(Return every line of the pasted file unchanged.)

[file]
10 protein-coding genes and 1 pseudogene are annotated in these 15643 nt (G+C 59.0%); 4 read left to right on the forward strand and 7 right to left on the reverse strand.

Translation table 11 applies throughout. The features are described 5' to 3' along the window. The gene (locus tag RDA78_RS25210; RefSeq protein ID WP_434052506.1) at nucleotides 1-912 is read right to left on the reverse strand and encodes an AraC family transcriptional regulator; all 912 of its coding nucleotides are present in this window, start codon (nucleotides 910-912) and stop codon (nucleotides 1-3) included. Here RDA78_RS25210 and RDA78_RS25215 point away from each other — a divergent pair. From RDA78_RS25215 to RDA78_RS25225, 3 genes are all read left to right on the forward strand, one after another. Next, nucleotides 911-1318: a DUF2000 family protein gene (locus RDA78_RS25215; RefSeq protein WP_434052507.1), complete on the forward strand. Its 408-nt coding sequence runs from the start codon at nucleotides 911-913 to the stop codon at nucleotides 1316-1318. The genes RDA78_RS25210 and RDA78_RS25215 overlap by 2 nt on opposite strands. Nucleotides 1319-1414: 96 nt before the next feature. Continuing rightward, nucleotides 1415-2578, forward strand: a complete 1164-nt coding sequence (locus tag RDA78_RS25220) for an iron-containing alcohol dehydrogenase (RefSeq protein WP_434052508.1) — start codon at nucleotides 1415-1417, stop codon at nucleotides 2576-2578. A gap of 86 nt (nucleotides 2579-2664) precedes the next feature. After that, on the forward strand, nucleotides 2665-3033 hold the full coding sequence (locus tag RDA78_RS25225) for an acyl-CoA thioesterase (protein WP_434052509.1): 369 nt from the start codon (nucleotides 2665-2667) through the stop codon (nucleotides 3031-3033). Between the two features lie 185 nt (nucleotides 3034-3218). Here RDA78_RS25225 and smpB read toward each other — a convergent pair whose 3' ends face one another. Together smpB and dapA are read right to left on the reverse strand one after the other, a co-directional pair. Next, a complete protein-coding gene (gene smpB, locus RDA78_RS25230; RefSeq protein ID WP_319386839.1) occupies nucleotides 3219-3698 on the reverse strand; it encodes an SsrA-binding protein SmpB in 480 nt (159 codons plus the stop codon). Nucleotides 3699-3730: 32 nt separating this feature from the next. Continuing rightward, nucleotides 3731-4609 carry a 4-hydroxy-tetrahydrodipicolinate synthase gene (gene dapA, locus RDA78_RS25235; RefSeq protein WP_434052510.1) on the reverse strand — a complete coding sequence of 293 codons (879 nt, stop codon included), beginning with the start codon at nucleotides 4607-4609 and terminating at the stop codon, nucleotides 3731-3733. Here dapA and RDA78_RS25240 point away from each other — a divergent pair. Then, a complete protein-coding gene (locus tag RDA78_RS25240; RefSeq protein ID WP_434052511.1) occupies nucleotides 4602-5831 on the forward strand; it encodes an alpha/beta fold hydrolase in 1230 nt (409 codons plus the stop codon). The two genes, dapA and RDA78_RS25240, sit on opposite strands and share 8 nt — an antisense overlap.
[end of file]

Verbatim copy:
10 protein-coding genes and 1 pseudogene are annotated in these 15643 nt (G+C 59.0%); 4 read left to right on the forward strand and 7 right to left on the reverse strand.

Translation table 11 applies throughout. The features are described 5' to 3' along the window. The gene (locus tag RDA78_RS25210; RefSeq protein ID WP_434052506.1) at nucleotides 1-912 is read right to left on the reverse strand and encodes an AraC family transcriptional regulator; all 912 of its coding nucleotides are present in this window, start codon (nucleotides 910-912) and stop codon (nucleotides 1-3) included. Here RDA78_RS25210 and RDA78_RS25215 point away from each other — a divergent pair. From RDA78_RS25215 to RDA78_RS25225, 3 genes are all read left to right on the forward strand, one after another. Next, nucleotides 911-1318: a DUF2000 family protein gene (locus RDA78_RS25215; RefSeq protein WP_434052507.1), complete on the forward strand. Its 408-nt coding sequence runs from the start codon at nucleotides 911-913 to the stop codon at nucleotides 1316-1318. The genes RDA78_RS25210 and RDA78_RS25215 overlap by 2 nt on opposite strands. Nucleotides 1319-1414: 96 nt before the next feature. Continuing rightward, nucleotides 1415-2578, forward strand: a complete 1164-nt coding sequence (locus tag RDA78_RS25220) for an iron-containing alcohol dehydrogenase (RefSeq protein WP_434052508.1) — start codon at nucleotides 1415-1417, stop codon at nucleotides 2576-2578. A gap of 86 nt (nucleotides 2579-2664) precedes the next feature. After that, on the forward strand, nucleotides 2665-3033 hold the full coding sequence (locus tag RDA78_RS25225) for an acyl-CoA thioesterase (protein WP_434052509.1): 369 nt from the start codon (nucleotides 2665-2667) through the stop codon (nucleotides 3031-3033). Between the two features lie 185 nt (nucleotides 3034-3218). Here RDA78_RS25225 and smpB read toward each other — a convergent pair whose 3' ends face one another. Together smpB and dapA are read right to left on the reverse strand one after the other, a co-directional pair. Next, a complete protein-coding gene (gene smpB, locus RDA78_RS25230; RefSeq protein ID WP_319386839.1) occupies nucleotides 3219-3698 on the reverse strand; it encodes an SsrA-binding protein SmpB in 480 nt (159 codons plus the stop codon). Nucleotides 3699-3730: 32 nt separating this feature from the next. Continuing rightward, nucleotides 3731-4609 carry a 4-hydroxy-tetrahydrodipicolinate synthase gene (gene dapA, locus RDA78_RS25235; RefSeq protein WP_434052510.1) on the reverse strand — a complete coding sequence of 293 codons (879 nt, stop codon included), beginning with the start codon at nucleotides 4607-4609 and terminating at the stop codon, nucleotides 3731-3733. Here dapA and RDA78_RS25240 point away from each other — a divergent pair. Then, a complete protein-coding gene (locus tag RDA78_RS25240; RefSeq protein ID WP_434052511.1) occupies nucleotides 4602-5831 on the forward strand; it encodes an alpha/beta fold hydrolase in 1230 nt (409 codons plus the stop codon). The two genes, dapA and RDA78_RS25240, sit on opposite strands and share 8 nt — an antisense overlap.